He was settled enough that I began to ask him for the trot. I brought down a lunge whip this time instead of just the carrot stick, and that was a bit more helpful. He was sluggish to respond, though, and shuffled off in the trot without too much objection. He was managing his balance pretty well, but was not being super responsive. Kirsten said that if I needed to ask him several times to pick up the trot that it was time to go for the canter, so after the next request for the trot, I followed that with a request for the canter. I have chosen to click once to ask him to either step off at the walk or trot, and click twice in quick succession as the cue for the canter, that way there is no confusing how quickly I wanted him to move. So I bumped him to the trot, and then began clicking twice for the canter. He managed it with a little bit of encouragement, and it didn't look quite as bad as the mad scramble that he had been doing, though I think he was still counter cantering. He came back down to the trot and walk again, and I allowed him a little time, and then made the request for him to trot again. He picked up the trot and then I could see him winding himself up. I never asked for the canter, but he suddenly launched himself forward with rocket propulsion. He ran faster and faster, and hit the point where his trajectory pulled him against the line, and I kept my arms in and braced dropping my body to help lower my center of gravity to maintain control and he slowed down a bit, then launched off again, this time throwing in bucks and leaps and romps. He ran and ran slowing and then speeding up and adding in bunny hops and leaps along the way. It was tricky to manage the rope, but he never pulled me so hard that I ever lost the rope. Only once did he jump outward from the circle by about 6' which is normally the maneuver that gets the rope out of my hands. Thankfully I still had enough extra rope that I could feed out a bit more without hitting the end or losing the rope. He eventually began to slowly wind himself down again, but it took a long time. Kirsten kept guiding me through, helping to make sure that I was still steady. I let him slow down and eventually he returned to the walk. It took him a long time and he was breathing a bit heavy, so I left him to walk and think about it for a while. Kirsten said that even though I didn't ask for the canter, him choosing to do so on his own would actually produce the smoothest transition, so it isn't entirely a bad thing. I was glad that I defined my cues clearly - I only asked for the trot it was his choice to go into the canter, which he did in anticipation. He began licking and chewing as he walked, and probably did so for almost an entire lap. Once he really settled back down, I asked him again for the trot, and was pleased that he only chose to trot after that little experience. He got a bit worried, but didn't break into the canter again. I let him have a few walk to trot transitions before I asked him to try the canter again. He did it much smoother, and Kirsten was able to help me see when he was counter cantering (instead of having a diagonal in his stride, he has both legs on one side reaching forward the furthest, hard to explain with words!). He was mostly counter cantering, but was able to pick up his lead once in a while, though he might have had the wrong lead in there a couple times, too. He just can't sort out how to organize himself on the circle.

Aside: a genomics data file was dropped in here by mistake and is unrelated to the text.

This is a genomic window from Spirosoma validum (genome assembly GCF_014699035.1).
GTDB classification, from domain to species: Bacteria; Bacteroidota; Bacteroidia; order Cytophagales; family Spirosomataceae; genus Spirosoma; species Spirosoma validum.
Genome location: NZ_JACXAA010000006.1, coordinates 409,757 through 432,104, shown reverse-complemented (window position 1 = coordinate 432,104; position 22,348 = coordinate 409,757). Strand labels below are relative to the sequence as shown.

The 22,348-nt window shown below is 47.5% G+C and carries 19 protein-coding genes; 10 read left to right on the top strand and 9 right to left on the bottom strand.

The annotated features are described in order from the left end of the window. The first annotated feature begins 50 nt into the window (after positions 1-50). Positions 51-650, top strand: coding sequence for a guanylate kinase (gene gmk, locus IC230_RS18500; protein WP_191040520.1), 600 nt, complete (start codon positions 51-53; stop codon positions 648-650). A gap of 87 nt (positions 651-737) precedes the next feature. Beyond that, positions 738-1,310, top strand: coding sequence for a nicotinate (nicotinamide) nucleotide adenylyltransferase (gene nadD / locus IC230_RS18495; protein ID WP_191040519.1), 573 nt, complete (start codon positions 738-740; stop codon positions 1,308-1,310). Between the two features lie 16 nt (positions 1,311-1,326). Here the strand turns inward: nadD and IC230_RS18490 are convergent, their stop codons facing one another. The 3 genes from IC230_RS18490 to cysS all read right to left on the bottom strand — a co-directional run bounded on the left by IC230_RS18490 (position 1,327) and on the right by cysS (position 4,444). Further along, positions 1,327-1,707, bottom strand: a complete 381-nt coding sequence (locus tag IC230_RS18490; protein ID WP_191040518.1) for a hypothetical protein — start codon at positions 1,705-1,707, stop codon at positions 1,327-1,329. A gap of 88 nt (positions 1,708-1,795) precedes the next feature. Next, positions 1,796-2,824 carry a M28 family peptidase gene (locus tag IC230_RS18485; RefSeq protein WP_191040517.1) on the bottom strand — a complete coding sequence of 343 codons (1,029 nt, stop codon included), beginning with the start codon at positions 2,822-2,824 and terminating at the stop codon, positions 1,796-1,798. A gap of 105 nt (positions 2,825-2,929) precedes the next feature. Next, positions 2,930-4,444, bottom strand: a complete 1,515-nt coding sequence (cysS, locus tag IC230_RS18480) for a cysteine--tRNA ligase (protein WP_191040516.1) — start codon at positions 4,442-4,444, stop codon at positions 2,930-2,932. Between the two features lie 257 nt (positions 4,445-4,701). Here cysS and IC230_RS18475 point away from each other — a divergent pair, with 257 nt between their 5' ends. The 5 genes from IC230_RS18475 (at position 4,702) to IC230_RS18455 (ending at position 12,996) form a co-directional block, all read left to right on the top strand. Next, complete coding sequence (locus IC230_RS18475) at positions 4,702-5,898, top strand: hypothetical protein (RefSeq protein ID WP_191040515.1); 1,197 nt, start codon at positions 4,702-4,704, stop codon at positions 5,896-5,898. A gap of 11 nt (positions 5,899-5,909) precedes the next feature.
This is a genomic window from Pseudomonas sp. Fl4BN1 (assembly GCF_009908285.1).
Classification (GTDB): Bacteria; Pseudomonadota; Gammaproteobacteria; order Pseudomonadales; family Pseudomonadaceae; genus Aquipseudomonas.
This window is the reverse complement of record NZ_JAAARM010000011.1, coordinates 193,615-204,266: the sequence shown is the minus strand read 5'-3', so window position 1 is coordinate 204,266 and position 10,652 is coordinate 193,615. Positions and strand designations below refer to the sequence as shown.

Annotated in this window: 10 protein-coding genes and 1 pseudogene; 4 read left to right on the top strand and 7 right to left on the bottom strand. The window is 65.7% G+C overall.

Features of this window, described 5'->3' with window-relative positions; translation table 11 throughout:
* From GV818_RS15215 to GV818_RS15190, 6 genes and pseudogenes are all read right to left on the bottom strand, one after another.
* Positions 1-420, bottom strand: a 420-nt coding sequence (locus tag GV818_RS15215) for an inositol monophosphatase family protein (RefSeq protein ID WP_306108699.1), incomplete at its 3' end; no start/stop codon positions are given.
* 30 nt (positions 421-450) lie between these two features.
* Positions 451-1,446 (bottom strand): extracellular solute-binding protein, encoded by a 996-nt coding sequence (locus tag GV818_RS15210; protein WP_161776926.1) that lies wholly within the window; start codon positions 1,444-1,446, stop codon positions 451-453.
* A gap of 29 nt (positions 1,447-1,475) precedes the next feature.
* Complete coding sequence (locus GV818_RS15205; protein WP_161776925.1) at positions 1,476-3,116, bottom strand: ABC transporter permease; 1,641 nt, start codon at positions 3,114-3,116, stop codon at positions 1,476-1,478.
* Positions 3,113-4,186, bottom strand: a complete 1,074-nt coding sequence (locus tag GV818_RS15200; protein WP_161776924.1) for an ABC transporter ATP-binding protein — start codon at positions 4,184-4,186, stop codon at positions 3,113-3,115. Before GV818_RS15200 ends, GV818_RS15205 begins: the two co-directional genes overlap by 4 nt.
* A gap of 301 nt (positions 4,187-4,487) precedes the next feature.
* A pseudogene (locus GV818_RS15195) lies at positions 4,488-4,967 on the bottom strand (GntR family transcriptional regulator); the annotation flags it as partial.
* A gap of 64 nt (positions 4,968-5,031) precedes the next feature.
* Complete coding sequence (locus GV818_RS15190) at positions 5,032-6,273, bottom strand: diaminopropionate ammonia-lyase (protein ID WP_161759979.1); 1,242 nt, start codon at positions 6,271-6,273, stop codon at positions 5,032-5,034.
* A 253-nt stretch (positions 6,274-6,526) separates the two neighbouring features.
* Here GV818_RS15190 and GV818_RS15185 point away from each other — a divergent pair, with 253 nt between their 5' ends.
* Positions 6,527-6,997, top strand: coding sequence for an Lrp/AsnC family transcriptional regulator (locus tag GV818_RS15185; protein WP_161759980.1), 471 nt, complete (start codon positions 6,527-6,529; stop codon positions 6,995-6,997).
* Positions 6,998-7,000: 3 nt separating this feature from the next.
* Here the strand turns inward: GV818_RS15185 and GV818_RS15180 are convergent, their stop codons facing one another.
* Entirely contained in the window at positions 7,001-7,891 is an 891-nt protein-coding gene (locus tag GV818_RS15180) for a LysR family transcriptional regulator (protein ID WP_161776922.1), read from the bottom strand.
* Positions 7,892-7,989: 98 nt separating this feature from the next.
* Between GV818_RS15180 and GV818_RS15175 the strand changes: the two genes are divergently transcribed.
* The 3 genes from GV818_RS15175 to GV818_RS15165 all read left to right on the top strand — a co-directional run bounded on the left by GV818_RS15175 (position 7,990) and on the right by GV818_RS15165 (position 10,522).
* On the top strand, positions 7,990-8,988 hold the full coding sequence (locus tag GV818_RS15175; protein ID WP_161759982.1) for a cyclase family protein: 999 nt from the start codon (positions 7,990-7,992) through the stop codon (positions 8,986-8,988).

After a few more mostly calm transitions into the canter, Kirsten finally recommended changing direction. He settled in, and so I asked for the trot once or twice, and then asked for the canter. He didn't lose himself completely, but he was a bit excited about it, and I could tell he was all over the place balance wise. He did try to jump back on me once, and the rope got a loop hung up in it, and as I tried to feed it out, that loop ended up getting caught up against my hand, so I couldn't feed it out any more and I got jerked forward when he jumped out about 6'. Thankfully I never lost the rope, but we did lose our stride, so I had to reel him back in and get him set up to keep working. I moved him through the walk and into trot and then canter pretty quickly to get back to what we were doing. After that, he never had any more total blow outs, and was able to much more calmly move into the trot and then the canter.